Another heroine from the film, Yuliia Paevska or "Taira," wanted to serve as a combat medic. After providing medical assistance at Maidan, she traveled to the east to be a volunteer. She now serves as the commander of a volunteer medical battalion.

"I'm a person who doesn't follow people's rules. I have my own mission and I'm following that: honor and responsibility and to help my country," Paevska said.

Because of the informal nature of the volunteer forces, there is no official estimate of how many women have participated as volunteers. There is no data surrounding what types of women participated, for how long, their ages, etc. Perhaps most important, there is no way for thousands of women to prove that they were volunteers to receive benefits.

The aftermath of the volunteer crisis leaves the current government with a problem: how to give benefits to a population they do not know. Women are disproportionately affected by a lack of government assistance when they return home.

In order for women of the war to receive assistance from the government, there must be much more information collected about the volunteers. The Ministry of Veterans Affairs was established only in late 2018. One of the goals of the ministry is to collect data on all veterans, including volunteers, and provide more services.

Non-profit organizations have worked to fill in the gaps in services left by the government. Ivona Kostyna manages one such organization called Veteran Hub. This center is open to all people from the security sector. They do not ask for official paperwork in order to be inclusive to undocumented volunteers.

Veteran Hub offers several programs such as emotional support animals, housing, psychological services, free work spaces, job assistance and more. There are also a dozen other non-profit organizations housed at Veteran Hub that work for veterans.

One organization, Legal 100, works on behalf of the volunteer force from this conflict. Legal 100 provides legal services to veterans including volunteers. Currently, the organization is helping to push for legislation to give volunteers legal veteran status. Only volunteers who can prove their service with an injury or who have been killed in action are eligible for veteran benefits.

Yuliia Shavchuk, a volunteer medic, faces hardship due to her lack of veteran status. While working on an ambulance on the front line, a bomb exploded and threw her to wall. She had a traumatic brain injury and shrapnel wounds. She waited 10 hours before being evacuated to treat her wounds.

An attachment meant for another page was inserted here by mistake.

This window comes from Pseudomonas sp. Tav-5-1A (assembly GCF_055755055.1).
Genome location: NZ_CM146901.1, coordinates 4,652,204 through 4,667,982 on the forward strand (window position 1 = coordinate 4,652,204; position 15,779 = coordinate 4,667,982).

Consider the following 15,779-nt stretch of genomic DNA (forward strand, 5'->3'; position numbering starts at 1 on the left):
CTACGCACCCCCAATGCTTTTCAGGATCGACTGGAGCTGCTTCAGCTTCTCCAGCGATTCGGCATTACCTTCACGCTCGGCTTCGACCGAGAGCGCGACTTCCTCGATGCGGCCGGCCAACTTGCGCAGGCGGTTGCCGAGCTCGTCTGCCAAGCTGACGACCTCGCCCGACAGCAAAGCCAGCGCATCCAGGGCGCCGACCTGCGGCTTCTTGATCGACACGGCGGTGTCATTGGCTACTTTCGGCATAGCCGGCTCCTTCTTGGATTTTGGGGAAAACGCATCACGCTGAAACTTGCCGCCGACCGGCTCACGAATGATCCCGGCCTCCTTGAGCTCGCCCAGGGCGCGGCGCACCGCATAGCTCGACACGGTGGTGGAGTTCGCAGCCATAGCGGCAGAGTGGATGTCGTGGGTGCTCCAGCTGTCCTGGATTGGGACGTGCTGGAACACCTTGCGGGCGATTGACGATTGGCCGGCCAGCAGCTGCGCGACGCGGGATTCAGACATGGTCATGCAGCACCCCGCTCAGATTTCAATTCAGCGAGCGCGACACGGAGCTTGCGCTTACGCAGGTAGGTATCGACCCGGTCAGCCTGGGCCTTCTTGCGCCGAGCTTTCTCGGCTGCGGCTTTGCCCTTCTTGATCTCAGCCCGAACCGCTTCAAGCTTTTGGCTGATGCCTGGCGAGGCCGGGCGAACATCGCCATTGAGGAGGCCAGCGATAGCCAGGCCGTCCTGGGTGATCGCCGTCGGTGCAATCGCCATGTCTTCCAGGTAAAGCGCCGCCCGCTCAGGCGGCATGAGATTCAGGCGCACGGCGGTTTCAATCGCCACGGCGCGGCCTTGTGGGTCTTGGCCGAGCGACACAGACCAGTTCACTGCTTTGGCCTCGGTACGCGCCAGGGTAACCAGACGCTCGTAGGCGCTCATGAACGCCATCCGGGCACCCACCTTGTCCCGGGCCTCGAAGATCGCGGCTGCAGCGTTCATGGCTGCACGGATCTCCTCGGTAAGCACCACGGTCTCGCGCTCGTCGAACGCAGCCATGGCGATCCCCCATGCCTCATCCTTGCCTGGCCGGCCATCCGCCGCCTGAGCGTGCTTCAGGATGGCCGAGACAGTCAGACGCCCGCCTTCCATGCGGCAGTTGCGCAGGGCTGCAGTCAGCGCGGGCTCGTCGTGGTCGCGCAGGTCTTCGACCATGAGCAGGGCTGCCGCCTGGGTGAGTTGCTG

To this day, Shavchuk spontaneously goes unconscious as a result of her injuries. While medicine can help her, she is not eligible for the pharmacy benefits of a legal veteran. She cannot always afford her medicine and must go without.

When asked what the war needs most right now Shavchuk responded, "The soldiers that I am helping, they need support." There is not universal support for veterans in Ukraine. This adds additional trouble to women seeking support after volunteering in the conflict.

"For some people, our soldiers are a problem," Shavchuk said.

The divide in the country over the war, a result of both information warfare and authentically differing opinions, affects the support that veterans receive. Yuliia Morii, a lawyer at Legal 100, looks to the United States' treatment of veterans as an example of the honors they would like to see given to volunteers and veterans alike.

"I think that the country was not prepared for war then, but now it has been 5 years and we live among veterans," she said. While the country struggles with how to handle the number of volunteers, it must also face how to treat them while being inclusive toward women.

While the invisible battalions are becoming more visible, the government and organizations must find ways to account for the largely undocumented female veteran population in Ukraine.